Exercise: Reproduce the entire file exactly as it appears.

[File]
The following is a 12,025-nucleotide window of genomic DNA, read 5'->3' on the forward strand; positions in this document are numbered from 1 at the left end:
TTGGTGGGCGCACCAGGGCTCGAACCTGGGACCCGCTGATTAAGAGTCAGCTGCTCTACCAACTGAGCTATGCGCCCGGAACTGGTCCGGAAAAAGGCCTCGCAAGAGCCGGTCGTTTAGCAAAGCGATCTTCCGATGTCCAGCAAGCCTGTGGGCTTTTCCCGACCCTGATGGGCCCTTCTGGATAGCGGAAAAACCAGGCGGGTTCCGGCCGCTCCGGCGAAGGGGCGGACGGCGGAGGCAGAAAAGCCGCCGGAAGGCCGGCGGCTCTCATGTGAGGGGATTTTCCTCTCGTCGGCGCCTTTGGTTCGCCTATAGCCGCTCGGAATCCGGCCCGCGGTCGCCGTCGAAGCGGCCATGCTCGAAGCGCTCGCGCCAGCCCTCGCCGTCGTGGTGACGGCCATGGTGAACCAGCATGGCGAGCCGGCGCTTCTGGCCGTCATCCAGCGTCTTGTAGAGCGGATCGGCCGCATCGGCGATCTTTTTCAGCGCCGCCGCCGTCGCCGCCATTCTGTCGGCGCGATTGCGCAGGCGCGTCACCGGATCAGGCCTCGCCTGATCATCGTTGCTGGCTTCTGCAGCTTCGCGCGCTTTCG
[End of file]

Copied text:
The following is a 12,025-nucleotide window of genomic DNA, read 5'->3' on the forward strand; positions in this document are numbered from 1 at the left end:
TTGGTGGGCGCACCAGGGCTCGAACCTGGGACCCGCTGATTAAGAGTCAGCTGCTCTACCAACTGAGCTATGCGCCCGGAACTGGTCCGGAAAAAGGCCTCGCAAGAGCCGGTCGTTTAGCAAAGCGATCTTCCGATGTCCAGCAAGCCTGTGGGCTTTTCCCGACCCTGATGGGCCCTTCTGGATAGCGGAAAAACCAGGCGGGTTCCGGCCGCTCCGGCGAAGGGGCGGACGGCGGAGGCAGAAAAGCCGCCGGAAGGCCGGCGGCTCTCATGTGAGGGGATTTTCCTCTCGTCGGCGCCTTTGGTTCGCCTATAGCCGCTCGGAATCCGGCCCGCGGTCGCCGTCGAAGCGGCCATGCTCGAAGCGCTCGCGCCAGCCCTCGCCGTCGTGGTGACGGCCATGGTGAACCAGCATGGCGAGCCGGCGCTTCTGGCCGTCATCCAGCGTCTTGTAGAGCGGATCGGCCGCATCGGCGATCTTTTTCAGCGCCGCCGCCGTCGCCGCCATTCTGTCGGCGCGATTGCGCAGGCGCGTCACCGGATCAGGCCTCGCCTGATCATCGTTGCTGGCTTCTGCAGCTTCGCGCGCTTTCG